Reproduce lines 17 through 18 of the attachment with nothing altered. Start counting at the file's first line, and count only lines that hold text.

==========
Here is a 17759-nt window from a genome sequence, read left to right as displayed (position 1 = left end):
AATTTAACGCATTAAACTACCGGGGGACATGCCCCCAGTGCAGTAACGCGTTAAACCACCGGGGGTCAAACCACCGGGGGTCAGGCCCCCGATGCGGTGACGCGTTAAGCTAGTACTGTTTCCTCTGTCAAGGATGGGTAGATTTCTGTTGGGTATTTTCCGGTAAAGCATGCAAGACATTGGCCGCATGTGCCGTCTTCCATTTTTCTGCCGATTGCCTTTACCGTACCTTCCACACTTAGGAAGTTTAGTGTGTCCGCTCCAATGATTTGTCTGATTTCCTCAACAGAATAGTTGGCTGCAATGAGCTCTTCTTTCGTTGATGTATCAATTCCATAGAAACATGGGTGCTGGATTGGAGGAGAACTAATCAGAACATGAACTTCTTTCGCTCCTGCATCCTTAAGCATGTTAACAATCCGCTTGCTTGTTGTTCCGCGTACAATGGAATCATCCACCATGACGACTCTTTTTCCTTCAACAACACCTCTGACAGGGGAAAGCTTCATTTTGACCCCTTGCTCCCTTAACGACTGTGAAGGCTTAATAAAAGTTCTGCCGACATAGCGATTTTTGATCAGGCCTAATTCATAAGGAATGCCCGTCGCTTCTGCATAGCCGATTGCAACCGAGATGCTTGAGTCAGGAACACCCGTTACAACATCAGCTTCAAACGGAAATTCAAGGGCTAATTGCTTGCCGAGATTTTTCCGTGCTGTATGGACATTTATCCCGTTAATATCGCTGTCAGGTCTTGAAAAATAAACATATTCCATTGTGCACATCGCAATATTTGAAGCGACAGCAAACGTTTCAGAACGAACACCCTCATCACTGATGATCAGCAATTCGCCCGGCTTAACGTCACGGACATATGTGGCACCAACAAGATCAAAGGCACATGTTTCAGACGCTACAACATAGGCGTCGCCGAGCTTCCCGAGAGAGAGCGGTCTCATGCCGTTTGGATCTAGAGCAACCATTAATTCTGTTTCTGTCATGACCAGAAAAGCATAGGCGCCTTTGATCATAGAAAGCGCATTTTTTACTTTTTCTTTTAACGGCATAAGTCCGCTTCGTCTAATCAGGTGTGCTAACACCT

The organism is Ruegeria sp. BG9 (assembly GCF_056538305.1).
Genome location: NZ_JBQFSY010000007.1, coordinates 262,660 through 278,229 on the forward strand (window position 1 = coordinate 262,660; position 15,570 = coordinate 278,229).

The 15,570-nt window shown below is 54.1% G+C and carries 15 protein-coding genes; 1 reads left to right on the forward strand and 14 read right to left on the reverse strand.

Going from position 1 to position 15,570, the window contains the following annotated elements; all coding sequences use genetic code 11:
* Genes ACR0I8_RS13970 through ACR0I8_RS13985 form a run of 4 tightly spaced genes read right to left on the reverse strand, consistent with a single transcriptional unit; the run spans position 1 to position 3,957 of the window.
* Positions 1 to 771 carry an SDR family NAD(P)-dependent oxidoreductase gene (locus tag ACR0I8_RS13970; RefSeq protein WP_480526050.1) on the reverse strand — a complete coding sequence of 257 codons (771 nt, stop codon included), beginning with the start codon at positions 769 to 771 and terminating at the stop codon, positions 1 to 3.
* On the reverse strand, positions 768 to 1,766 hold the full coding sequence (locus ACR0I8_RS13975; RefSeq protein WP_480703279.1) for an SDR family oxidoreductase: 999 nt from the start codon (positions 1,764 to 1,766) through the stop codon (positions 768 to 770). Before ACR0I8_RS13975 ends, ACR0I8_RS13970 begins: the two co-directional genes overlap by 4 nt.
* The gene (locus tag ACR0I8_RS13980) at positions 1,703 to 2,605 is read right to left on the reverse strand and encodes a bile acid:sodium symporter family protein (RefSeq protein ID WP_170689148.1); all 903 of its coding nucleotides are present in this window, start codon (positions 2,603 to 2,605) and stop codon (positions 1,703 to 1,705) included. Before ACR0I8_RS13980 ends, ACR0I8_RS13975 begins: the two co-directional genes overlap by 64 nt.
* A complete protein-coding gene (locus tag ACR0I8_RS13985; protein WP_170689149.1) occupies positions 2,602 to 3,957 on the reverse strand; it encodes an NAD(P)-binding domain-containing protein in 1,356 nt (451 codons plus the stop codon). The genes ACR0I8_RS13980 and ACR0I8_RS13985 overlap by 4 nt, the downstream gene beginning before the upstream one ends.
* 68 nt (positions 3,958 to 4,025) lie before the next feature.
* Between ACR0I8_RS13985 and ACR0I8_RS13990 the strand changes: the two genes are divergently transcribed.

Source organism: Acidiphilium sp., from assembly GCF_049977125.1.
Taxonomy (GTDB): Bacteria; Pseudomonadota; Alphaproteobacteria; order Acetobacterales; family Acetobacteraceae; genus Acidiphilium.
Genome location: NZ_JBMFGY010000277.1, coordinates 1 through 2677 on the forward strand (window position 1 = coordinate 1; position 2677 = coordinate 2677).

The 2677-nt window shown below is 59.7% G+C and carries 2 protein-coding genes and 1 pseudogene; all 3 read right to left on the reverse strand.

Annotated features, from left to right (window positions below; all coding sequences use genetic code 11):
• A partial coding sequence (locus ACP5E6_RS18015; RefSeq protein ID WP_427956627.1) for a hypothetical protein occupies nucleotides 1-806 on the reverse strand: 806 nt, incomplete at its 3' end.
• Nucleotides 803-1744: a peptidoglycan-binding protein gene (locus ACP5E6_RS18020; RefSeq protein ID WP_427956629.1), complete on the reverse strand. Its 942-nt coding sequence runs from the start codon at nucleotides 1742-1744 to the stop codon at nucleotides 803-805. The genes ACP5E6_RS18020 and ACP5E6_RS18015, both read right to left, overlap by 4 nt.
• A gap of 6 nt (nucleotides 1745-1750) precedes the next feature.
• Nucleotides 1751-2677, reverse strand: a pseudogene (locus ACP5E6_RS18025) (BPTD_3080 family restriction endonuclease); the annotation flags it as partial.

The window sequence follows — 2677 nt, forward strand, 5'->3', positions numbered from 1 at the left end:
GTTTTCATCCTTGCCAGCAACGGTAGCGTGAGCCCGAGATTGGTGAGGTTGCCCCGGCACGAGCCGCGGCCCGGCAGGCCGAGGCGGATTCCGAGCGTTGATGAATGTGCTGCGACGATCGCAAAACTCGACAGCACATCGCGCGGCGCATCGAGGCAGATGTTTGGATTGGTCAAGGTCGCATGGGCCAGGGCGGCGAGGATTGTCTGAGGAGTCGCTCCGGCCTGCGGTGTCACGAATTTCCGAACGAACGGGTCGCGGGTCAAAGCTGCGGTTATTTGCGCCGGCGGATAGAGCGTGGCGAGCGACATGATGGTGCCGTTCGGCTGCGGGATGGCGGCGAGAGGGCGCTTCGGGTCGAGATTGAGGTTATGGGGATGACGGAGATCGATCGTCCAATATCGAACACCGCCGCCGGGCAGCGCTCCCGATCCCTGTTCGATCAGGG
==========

The 2677-nt window shown below is 59.7% G+C and carries 2 protein-coding genes and 1 pseudogene; all 3 read right to left on the reverse strand.

Annotated features, from left to right (window positions below; all coding sequences use genetic code 11):